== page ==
"Explosion! Explosion! Explosion!" shouts the soldier, Naqibullah Qarizada, in a warning to others nearby. Then he remotely detonates the charge.
A small dust cloud kicks up. If all has gone well, the blast has pushed the water into the bomb with enough force to knock out its triggering mechanism. But to be safe, his partner, Hayatullah, climbs into a heavy protective suit before lumbering over to pluck out the blasting cap and seal it in a fortified box.
The two men are among hundreds of Afghan soldiers training to take over the dangerous fight against the war's biggest killers: the Taliban-planted bombs known as IEDs that kill and maim thousands of people each year on and around the country's roads and towns.
A few years ago, there were almost no Afghan bomb disposal experts. Now, there are 369—but that's far from enough. The international coalition is rushing to train hundreds more before the exit of most coalition forces by the end of next year.
Each day on average, two to three roadside or buried bombs explode somewhere in Afghanistan, according to numbers compiled by the United Nations, which says that the explosives killed 868 civilians last year, 40 percent of the civilian deaths in insurgent attacks. Also, buried or roadside bombs accounted for 64 percent of the 3,300 international coalition troops killed or wounded last year, the NATO force says.
Known in military parlance as improvised explosives devices (IEDs), the bombs have long been a favorite Taliban weapon that can be remotely detonated by radio or mobile phone when a target passes or triggered by pressure, like a vehicle driving over it.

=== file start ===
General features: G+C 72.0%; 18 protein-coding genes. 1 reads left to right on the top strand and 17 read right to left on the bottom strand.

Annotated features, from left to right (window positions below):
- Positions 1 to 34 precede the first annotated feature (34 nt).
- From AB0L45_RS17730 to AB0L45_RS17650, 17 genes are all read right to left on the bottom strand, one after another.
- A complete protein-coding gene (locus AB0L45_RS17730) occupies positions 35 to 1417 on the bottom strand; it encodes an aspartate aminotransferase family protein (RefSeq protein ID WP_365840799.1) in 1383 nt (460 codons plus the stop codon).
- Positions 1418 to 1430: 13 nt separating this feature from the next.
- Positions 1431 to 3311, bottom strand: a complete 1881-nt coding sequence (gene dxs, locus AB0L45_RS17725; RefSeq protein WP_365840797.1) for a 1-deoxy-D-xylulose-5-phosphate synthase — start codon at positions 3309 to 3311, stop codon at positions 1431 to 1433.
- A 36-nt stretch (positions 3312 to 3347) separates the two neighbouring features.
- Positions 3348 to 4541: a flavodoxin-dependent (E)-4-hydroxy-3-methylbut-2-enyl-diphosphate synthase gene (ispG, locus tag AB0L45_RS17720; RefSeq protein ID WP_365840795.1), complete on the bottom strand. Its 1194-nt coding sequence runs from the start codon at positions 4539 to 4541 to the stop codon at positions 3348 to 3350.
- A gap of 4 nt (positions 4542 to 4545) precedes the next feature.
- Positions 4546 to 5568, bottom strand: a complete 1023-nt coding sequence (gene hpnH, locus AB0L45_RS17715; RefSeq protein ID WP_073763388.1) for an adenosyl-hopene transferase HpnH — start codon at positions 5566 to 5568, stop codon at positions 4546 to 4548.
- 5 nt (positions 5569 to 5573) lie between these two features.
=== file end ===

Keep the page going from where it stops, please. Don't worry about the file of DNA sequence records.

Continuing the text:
The U.S. military has over the years developed advanced detection and disposal techniques that manage to defuse about 40 to 50 IEDs each day, says Col. Ace Campbell, chief of the Counter-IED training unit. The coalition is working to transfer that knowledge to the Afghans who will be responsible once most foreign troops leave next year, and Campbell says Afghan teams are now finding and disposing about half of the bombs most days.
"Whenever I hear about an IED or I find one myself—maybe you will laugh, but I become very happy," says Hayatullah, 28, who has completed the highest level of training and like many Afghans uses just one name. "I am happy because it is my duty to defuse it, and I will save the lives of several people."
Hayatullah also has a personal reason for his chosen profession—his father was killed in a mine explosion. He was just 13 when unknown attackers planted two anti-personnel mines outside their home in Parwan province, and he says the memory fuels his desire to save others.
The country's main bomb disposal school is located at Camp Black Horse, set among a dust-swept field on Kabul's eastern outskirts, where a rusted-out Russian tank looms on a distant hill, a reminder of Afghanistan's long legacy of war dating back to the 1980s Soviet occupation.